Frailty and Depression in Late Life: A High-Risk Comorbidity With Distinctive Clinical Presentation and Poor Antidepressant Response

Document Type

Journal Article

Publication Date



The journals of gerontology. Series A, Biological sciences and medical sciences








Antidepressant treatment; Depression; Frailty


BACKGROUND: To investigate the longitudinal relationship between physical frailty, the clinical representation of accelerated biological aging, and antidepressant medication response in older adults with depressive illness. METHODS: An 8-week randomized placebo-controlled trial (escitalopram or duloxetine) followed by 10 months of open antidepressant medication treatment (augmentation, switch strategies) was conducted in an outpatient research clinic. 121 adults aged 60 years or older with major depressive disorder (MDD) or persistent depressive disorder and a 24-item Hamilton Rating Scale for Depression (HRSD) ≥16 were enrolled. Primary measures assessed serially over 12 months include response (50% reduction from baseline HRSD score), remission (HRSD score <10), and frailty (non/intermediate frail [0-2 deficits] vs frail [≥3 deficits]); latent class analysis was used to classify longitudinal frailty trajectories. RESULTS: A 2-class model best fit the data, identifying a consistently low frailty risk (63% of the sample) and consistently high frailty risk (37% of the sample) trajectory. Response and remission rates (ps ≤ .002) for adults in the high-risk frailty class were at least 21 percentage points worse than those in the low-risk class over 12 months. Furthermore, subsequent frailty was associated with previous frailty (ps ≤ .01) but not previous response or remission (ps ≥ .10). CONCLUSIONS: Antidepressant medication is poorly effective for MDD occurring in the context of frailty in older adults. Furthermore, even when an antidepressant response is achieved, this response does little to improve their frailty. These data suggest that standard psychiatric assessment of depressed older adults should include frailty measures and that novel therapeutic strategies to address comorbid frailty and depression are needed.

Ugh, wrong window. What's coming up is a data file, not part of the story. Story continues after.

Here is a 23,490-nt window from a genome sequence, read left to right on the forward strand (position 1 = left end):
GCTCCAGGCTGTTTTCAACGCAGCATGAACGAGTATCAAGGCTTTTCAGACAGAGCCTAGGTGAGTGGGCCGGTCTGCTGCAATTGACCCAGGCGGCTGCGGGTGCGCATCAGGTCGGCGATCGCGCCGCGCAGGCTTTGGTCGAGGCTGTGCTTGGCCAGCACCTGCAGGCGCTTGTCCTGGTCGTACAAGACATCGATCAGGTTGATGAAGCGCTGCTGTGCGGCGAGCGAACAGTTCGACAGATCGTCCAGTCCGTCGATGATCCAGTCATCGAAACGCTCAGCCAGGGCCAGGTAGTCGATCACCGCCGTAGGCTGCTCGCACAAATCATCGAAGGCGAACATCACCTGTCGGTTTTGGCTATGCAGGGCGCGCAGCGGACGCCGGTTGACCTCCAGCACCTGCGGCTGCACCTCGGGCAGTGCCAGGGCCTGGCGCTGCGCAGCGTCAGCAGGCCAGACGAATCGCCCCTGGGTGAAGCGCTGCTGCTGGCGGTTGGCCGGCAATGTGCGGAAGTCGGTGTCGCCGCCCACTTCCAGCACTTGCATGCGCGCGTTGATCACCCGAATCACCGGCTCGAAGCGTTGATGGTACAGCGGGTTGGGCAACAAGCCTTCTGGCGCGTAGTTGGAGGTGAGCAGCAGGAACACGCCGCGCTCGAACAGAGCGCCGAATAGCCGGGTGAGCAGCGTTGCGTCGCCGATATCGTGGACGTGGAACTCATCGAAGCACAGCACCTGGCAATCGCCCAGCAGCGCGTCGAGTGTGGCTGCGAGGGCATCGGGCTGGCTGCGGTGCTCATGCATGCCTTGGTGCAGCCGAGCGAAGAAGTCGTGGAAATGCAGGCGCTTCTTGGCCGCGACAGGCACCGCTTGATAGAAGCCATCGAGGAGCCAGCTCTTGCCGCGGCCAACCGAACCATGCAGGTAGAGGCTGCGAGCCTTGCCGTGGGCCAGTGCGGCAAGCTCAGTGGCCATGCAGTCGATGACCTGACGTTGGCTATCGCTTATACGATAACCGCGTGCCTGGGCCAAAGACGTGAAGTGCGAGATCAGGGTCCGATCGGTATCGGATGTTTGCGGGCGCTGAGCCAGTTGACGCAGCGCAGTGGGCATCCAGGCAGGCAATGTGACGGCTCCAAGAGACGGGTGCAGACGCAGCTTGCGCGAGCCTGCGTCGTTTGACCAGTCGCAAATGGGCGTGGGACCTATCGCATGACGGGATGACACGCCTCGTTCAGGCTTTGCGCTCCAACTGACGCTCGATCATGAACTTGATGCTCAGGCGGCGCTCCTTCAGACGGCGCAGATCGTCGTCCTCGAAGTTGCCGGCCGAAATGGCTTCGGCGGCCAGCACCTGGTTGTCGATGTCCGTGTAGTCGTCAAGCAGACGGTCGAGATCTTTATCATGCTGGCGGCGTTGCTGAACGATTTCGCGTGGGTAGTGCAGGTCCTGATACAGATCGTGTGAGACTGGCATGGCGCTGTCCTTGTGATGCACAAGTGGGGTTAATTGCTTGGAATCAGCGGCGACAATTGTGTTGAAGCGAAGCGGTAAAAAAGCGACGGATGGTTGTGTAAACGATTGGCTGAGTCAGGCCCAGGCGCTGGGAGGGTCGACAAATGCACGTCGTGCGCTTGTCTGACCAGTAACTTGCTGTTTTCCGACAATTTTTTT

Biostatistics and Bioinformatics